Saturday, September 08, 2007

Review: Halloween 2007 Workprint

Remakes are hard to do. In theory, they should be easy. Take what works, discard what doesn't, and improve what you have left. The Fly did this. So did The Thing. So did Invasion of the Body Snatchers....three times. This is what Rob Zombie has set out to do with the remake of John Carpenter's classic and pretty much slasher-genre creating film, Halloween.

We all know the story. Unless you haven't seen the first one, in which case, stop reading. Michael Myers kills his sister when he's young on Halloween. Years later, he comes back to his home town of Haddonfield and has another night of terror. Both the original and the remake have this in common. That's pretty much where the comparisons start to fall apart.

In Rob Zombie's film, we find out more about the boy/man behind the mask. This is about half of the film. He has white trash upbringing, an abusive parent, a mean sister and a pretty much crap life. Also, he kills pet rats. The makings of a psycho, indeed. Zombie patterned the behavior off of the definition of psychopathy. Unfortunately, it doesn't come across well in this film unless you know it ahead of time. It also kills the mystique. Michael is no longer an enigma. He's kind of a brat. He's pretty straightforward too. No more sneaky kills. He's jumping people right on their front porch and standing out in the open much more than necessary. In the original, we had no idea what he was after. Now we know, but can't seem to care.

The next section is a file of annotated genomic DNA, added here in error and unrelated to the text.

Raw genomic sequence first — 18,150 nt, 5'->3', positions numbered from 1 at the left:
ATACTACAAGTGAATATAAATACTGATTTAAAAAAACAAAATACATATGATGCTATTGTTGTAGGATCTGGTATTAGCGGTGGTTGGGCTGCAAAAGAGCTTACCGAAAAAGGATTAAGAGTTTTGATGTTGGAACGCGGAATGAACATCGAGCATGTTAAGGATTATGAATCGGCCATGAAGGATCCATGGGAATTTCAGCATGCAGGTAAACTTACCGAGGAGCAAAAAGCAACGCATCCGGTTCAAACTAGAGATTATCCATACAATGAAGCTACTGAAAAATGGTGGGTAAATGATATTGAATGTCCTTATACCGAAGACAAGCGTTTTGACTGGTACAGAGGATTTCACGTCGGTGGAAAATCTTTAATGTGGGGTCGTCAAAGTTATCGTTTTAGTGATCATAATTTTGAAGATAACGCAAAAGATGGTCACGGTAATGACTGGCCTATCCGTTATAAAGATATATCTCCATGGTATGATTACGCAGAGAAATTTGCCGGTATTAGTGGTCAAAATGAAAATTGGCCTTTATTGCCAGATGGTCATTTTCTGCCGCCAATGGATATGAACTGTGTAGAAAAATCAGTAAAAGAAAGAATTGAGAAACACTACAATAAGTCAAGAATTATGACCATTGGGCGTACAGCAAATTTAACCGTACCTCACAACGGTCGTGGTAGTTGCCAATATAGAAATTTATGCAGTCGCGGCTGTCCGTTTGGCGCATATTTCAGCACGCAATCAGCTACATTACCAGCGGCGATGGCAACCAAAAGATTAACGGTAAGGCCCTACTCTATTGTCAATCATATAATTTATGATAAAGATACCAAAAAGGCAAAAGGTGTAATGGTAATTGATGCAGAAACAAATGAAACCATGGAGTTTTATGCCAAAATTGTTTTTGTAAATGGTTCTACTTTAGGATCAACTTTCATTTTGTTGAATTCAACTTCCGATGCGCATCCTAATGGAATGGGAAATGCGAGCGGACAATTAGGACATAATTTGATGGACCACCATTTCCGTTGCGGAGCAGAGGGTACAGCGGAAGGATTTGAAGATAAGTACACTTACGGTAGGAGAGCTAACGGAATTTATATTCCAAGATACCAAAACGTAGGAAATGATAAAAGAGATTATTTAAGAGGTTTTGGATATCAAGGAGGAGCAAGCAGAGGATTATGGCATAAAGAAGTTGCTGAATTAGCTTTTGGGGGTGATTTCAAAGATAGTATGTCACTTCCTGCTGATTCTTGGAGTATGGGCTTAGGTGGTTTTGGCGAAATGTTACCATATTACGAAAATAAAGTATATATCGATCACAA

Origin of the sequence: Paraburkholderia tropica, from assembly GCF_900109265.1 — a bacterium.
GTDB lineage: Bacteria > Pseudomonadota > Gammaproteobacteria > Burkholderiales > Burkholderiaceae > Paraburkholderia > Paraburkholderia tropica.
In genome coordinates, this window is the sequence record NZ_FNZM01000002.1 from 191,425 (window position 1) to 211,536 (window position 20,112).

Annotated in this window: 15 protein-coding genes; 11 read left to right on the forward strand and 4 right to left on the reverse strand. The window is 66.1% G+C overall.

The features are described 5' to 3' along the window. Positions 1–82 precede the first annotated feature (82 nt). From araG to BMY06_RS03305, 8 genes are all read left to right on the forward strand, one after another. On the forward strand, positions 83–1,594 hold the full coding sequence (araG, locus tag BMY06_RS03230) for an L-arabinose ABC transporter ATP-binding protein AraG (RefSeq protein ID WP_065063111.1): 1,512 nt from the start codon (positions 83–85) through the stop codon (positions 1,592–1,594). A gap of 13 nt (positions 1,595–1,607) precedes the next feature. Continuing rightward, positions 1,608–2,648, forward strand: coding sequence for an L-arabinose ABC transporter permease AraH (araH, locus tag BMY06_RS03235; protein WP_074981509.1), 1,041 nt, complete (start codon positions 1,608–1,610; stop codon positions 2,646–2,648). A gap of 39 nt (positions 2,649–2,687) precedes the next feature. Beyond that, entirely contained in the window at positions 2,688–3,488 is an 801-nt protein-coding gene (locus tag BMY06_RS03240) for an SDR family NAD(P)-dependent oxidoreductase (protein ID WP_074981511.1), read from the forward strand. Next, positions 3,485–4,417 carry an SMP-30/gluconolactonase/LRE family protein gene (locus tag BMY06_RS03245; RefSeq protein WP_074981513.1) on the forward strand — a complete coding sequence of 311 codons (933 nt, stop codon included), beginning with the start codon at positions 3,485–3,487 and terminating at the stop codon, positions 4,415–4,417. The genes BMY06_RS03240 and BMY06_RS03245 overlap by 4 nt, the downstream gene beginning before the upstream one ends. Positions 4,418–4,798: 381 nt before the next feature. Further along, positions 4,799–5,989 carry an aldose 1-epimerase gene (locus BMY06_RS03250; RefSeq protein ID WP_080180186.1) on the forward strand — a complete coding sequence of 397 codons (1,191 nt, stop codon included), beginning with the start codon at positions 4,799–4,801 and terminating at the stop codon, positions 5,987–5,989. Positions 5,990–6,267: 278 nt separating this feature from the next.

I can't help think this would be a better movie if it was a homage to the original and that was it. If you removed the Michael Myers bit you'd have a decent movie about a psychopath. Instead, you have a beloved character pretty much wasted the entire film and played by a wrestler so not only is he sneaking around, he's also 7 feet tall and sneaking around. Unlikely, no matter ho ninja you think he may be.

The violence is there, but there's a lot of unnecessary language and the script could have used a good doctoring to reflect how people really speak. I'm curious to see what changes were made to the theatrical version of the film. Maybe I'll see it tomorrow. I think it's a rental though, and not much more than a footnote in the path of the original film.

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